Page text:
In this article, we will cover everything you need to know about alternative text (alt text). You will get an overview of the importance of it, how to write alt text on images, and best practices when it comes to alt texts.
Definition of Alternative Text
Alternative text, also called alt tag and alt text description, is the HTML tag used to add a textual description to visual media such as pictures or videos.
With most browsers, all you need to do is hover the pointer over an image to see its alt text appear in a small box under the pointer. It will also come up if the image fails to load on the user’s screen.
Why is It Important?
One of the benefits of having accurate and concise alt text is that it makes your content more comprehensible to users with visual disabilities. Not only will your audience base be broadened, but this minority group will also feel included and have a favorable opinion of your brand.
A Boost to SEO Efforts
Using alt text can boost your search engine rankings as it tells crawlers what the images are about and gives them further context to your article. Remember, search engines are also your audience.
If you optimize your images for search, alt text can turn them into hyperlinked search results that appear in Google Images or as image packs, which are special results that appear in a horizontal row of image links displayed in any organic position.
That way, you've got another channel to attract organic visitors, which can drastically increase the image traffic on your website.
Better User Experience
If a user has a poor internet connection and the images on your website are not loading, they will still be able to see the text and understand what the images are about.
If there were no alt text at all, the users would not be able to fully experience and be satisfied with the content on your site.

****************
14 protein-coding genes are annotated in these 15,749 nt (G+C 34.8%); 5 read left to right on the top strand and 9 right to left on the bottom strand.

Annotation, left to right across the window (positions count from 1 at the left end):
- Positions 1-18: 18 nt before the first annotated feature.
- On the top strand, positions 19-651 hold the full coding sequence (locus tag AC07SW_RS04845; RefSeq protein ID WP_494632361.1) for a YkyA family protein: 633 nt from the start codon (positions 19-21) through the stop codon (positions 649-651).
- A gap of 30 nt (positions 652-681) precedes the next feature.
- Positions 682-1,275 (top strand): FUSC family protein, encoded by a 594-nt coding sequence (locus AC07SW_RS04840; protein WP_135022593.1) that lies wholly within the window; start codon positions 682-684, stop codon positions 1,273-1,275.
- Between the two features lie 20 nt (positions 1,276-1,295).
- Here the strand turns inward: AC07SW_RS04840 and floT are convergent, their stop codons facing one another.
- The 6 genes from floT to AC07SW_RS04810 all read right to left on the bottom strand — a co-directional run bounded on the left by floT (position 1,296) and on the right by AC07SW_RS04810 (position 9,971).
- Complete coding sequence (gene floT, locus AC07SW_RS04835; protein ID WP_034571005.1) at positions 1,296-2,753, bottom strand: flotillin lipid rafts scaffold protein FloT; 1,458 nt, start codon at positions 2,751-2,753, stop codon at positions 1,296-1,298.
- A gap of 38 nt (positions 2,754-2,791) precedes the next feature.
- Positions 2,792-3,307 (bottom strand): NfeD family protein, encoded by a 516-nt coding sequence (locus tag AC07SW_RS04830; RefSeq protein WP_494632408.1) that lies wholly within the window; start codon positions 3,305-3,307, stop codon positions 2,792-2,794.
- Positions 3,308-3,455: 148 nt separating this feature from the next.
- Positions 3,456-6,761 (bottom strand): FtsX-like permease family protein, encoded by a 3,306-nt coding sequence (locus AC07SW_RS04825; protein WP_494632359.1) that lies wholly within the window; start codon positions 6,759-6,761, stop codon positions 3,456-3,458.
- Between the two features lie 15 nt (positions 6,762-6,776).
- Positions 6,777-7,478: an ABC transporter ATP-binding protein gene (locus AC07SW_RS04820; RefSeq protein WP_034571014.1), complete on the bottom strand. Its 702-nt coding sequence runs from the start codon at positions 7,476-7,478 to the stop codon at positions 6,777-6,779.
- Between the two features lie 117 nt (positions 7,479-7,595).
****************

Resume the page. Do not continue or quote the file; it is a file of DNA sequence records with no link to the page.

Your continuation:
Alternative Text Best Practices
Describe the Image as Precise as Possible
Alt text is designed to provide text explanations of images and graphics for users who cannot see them, whether it be due to poor internet connection or visual impairment. That is why it is important to describe the image as accurately as possible.
You can use the image’s subject and context to help guide you. Here is an example:
Add Context that Relates to the Topic of Your Website
If the image does not feature a well-known person or place, then add a description based on the content of your webpage.
For example, an article about office space can include the following image:
Keep It Short
It is advisable to keep your alt text around 125 characters or fewer.
The first reason is that screen-reading tools usually stop reading alt text at this point. So it might cut off lengthy alt text at awkward moments and confuse the visually disabled users.
Secondly, people may feel overwhelmed by a lengthy alt text and decide not to read it. Then there would be no point in putting that alt text, would it?
Alt text provides you with an opportunity to include your target keyword on a page, which means you’re sending an extra signal so the search engines know that your page is relevant to that keyword.
Although your primary concern is to describe and provide context for the image, if you can, you should include your target keyword in at least one alt text on your page. Don’t overuse it, though, as you wouldn’t want to be penalized for keyword stuffing.
If your target keyword is difficult to include in your alt text, consider using LSI or long-tail keywords.
Check for Spelling Mistakes
After writing your alt text descriptions, ensure that you review them for spelling errors. Incorrectly spelled words in an image alt text can affect user experience or confuse the search bots that are crawling your website.
Don’t Overlook the Form Buttons
If a form on your website uses an image as its “submit” button, ensure you give it an alt attribute to describe its function. Alt tag examples include, “search,” “sign up,” “book now,” and “apply now.”
Don’t Start Your Alternative Text with “Image of” or “Picture of”
It is already assumed that your alt text refers to an image, so you don’t need to specify it. Just jump straight into the image’s description in your alt text, and don’t waste characters explaining the obvious.
Adding Text to Every Image is Unnecessary
For SEO, UX, and accessibility purposes, you should add alt text to the majority of the images on a website. However, there are exceptions.
Images that are only meant for decorative purposes or are described in the nearby text can have an empty image alt tag.
Before you decide to start writing alt text for your new content, consider conducting a basic audit of your current blogs to see where you can add alt text into images that were previously untagged.
Follow the alt text best practices we mentioned above to develop impactful alt text. You will notice a boost in your organic traffic on the pages now that you have given them alt tags.